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WATCH: The Egyptian statue that's mysteriously moving all by itself
Security cameras catch a 4,000-year-old offering to the god Osiris spinning 180 degrees

Security cameras in England's Manchester Museum have caught this 4,000-year-old Egyptian statue of Neb Sanu — ostensibly an offering to the god Osiris, lord of the dead — mysteriously spinning in its display case, completely untouched.

Is it a ghostly pharaoh's curse, the likes of which are rumored to have sentenced the excavators of King Tutankhamun's tomb to an early death? Or is it something even more sinister, as initially proposed by the museum's resident Egyptologist, Campbell Price, when he discovered the stone figure was somehow moving on its own?

"I noticed one day that it had turned around," Price told the Manchester Evening News. "I thought it was strange because it is in a case, and I am the only one who has a key."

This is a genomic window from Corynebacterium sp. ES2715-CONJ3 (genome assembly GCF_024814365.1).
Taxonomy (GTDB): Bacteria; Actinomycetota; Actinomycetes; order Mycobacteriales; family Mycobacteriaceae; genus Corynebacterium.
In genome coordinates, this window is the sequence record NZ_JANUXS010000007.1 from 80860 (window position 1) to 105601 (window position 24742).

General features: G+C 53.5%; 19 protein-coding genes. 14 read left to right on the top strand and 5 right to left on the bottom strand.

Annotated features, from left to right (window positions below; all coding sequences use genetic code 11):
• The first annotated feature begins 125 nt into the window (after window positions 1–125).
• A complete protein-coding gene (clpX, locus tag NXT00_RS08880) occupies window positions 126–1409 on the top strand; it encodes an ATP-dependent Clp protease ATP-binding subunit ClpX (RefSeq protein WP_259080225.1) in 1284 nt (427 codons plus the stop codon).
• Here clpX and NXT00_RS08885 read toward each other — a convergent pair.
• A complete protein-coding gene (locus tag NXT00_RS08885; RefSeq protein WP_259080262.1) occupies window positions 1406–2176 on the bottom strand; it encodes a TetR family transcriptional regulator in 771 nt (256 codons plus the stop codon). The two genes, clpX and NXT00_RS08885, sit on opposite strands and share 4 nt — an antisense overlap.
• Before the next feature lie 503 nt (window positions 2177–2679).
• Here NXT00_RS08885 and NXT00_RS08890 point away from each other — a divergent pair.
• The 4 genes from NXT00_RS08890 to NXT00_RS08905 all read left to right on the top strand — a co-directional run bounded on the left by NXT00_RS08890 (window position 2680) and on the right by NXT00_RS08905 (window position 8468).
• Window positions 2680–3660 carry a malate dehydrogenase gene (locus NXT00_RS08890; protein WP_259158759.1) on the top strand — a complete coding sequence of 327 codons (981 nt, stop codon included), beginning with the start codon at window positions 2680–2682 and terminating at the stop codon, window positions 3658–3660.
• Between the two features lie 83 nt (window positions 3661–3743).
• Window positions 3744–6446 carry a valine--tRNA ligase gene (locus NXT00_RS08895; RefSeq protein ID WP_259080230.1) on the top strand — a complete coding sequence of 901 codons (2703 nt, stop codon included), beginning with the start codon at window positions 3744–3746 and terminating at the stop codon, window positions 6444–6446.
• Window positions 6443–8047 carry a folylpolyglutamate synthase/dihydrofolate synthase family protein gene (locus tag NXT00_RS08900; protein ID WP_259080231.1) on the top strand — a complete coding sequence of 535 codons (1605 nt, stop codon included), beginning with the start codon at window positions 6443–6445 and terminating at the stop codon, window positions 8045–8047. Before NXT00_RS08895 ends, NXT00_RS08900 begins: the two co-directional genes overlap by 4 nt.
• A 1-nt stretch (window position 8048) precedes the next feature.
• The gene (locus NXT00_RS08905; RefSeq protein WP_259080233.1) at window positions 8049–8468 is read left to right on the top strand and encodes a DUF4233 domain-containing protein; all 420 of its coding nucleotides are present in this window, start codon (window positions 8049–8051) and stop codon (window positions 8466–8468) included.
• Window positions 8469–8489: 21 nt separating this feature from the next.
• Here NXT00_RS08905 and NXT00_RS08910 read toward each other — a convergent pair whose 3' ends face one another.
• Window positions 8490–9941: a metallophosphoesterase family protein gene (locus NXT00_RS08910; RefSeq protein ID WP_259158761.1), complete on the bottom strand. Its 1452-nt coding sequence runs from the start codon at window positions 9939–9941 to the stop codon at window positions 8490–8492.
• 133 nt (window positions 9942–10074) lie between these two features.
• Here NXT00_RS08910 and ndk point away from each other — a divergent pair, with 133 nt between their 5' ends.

"In Ancient Egypt they believed that if the mummy is destroyed then the statuette can act as an alternative vessel for the spirit. Maybe that is what is causing the movement." [Manchester Evening News via The Telegraph]

To find out, officials set up a security camera to record time-lapse footage of the statue, which has been in the museum's possession for 80 years. After a week, they think they've found their answer: The movement may be due to a less-chilling phenomenon called "differential friction."

If you look closely, the statue is only moving during the day. Speaking with the Daily Mail, physicist Brian Cox says he thinks that the subtle vibrations caused by museum goers, coupled with the stone bottom of the statue and the glass surface of the casing, are what has been triggering its slow-motion pivot.

Price, however, still has his doubts. "It has been on those surfaces since we have had it and it has never moved before. And why would it go around in a perfect circle?"

Chris Gayomali is the science and technology editor for TheWeek.com. Sometimes he writes about other stuff. His work has also appeared in TIME, Men's JournalEsquire, and The Atlantic.

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